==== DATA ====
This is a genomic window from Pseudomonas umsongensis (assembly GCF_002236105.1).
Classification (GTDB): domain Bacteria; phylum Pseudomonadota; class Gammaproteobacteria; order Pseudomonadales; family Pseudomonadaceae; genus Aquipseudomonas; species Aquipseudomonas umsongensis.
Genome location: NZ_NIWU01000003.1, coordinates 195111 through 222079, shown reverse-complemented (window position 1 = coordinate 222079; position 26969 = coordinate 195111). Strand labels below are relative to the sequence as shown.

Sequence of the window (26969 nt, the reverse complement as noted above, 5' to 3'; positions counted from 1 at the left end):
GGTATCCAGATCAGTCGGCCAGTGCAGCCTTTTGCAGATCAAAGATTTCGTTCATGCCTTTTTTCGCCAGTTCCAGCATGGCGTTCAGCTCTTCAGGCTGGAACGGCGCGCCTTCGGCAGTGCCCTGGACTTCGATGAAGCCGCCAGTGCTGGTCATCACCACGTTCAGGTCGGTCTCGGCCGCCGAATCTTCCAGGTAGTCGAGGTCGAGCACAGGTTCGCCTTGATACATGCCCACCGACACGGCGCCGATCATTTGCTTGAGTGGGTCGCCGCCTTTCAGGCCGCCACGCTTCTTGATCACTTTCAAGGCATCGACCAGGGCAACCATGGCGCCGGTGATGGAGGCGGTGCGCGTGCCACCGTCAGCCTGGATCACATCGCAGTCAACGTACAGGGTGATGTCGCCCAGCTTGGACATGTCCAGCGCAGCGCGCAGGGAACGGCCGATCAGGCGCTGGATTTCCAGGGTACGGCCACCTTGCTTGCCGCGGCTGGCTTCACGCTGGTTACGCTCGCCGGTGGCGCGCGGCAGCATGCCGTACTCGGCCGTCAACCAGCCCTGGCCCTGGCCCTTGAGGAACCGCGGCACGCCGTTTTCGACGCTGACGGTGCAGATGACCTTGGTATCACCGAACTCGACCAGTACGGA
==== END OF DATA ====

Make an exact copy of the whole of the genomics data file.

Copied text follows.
This is a genomic window from Pseudomonas umsongensis (assembly GCF_002236105.1).
Classification (GTDB): domain Bacteria; phylum Pseudomonadota; class Gammaproteobacteria; order Pseudomonadales; family Pseudomonadaceae; genus Aquipseudomonas; species Aquipseudomonas umsongensis.
Genome location: NZ_NIWU01000003.1, coordinates 195111 through 222079, shown reverse-complemented (window position 1 = coordinate 222079; position 26969 = coordinate 195111). Strand labels below are relative to the sequence as shown.

Sequence of the window (26969 nt, the reverse complement as noted above, 5' to 3'; positions counted from 1 at the left end):
GGTATCCAGATCAGTCGGCCAGTGCAGCCTTTTGCAGATCAAAGATTTCGTTCATGCCTTTTTTCGCCAGTTCCAGCATGGCGTTCAGCTCTTCAGGCTGGAACGGCGCGCCTTCGGCAGTGCCCTGGACTTCGATGAAGCCGCCAGTGCTGGTCATCACCACGTTCAGGTCGGTCTCGGCCGCCGAATCTTCCAGGTAGTCGAGGTCGAGCACAGGTTCGCCTTGATACATGCCCACCGACACGGCGCCGATCATTTGCTTGAGTGGGTCGCCGCCTTTCAGGCCGCCACGCTTCTTGATCACTTTCAAGGCATCGACCAGGGCAACCATGGCGCCGGTGATGGAGGCGGTGCGCGTGCCACCGTCAGCCTGGATCACATCGCAGTCAACGTACAGGGTGATGTCGCCCAGCTTGGACATGTCCAGCGCAGCGCGCAGGGAACGGCCGATCAGGCGCTGGATTTCCAGGGTACGGCCACCTTGCTTGCCGCGGCTGGCTTCACGCTGGTTACGCTCGCCGGTGGCGCGCGGCAGCATGCCGTACTCGGCCGTCAACCAGCCCTGGCCCTGGCCCTTGAGGAACCGCGGCACGCCGTTTTCGACGCTGACGGTGCAGATGACCTTGGTATCACCGAACTCGACCAGTACGGA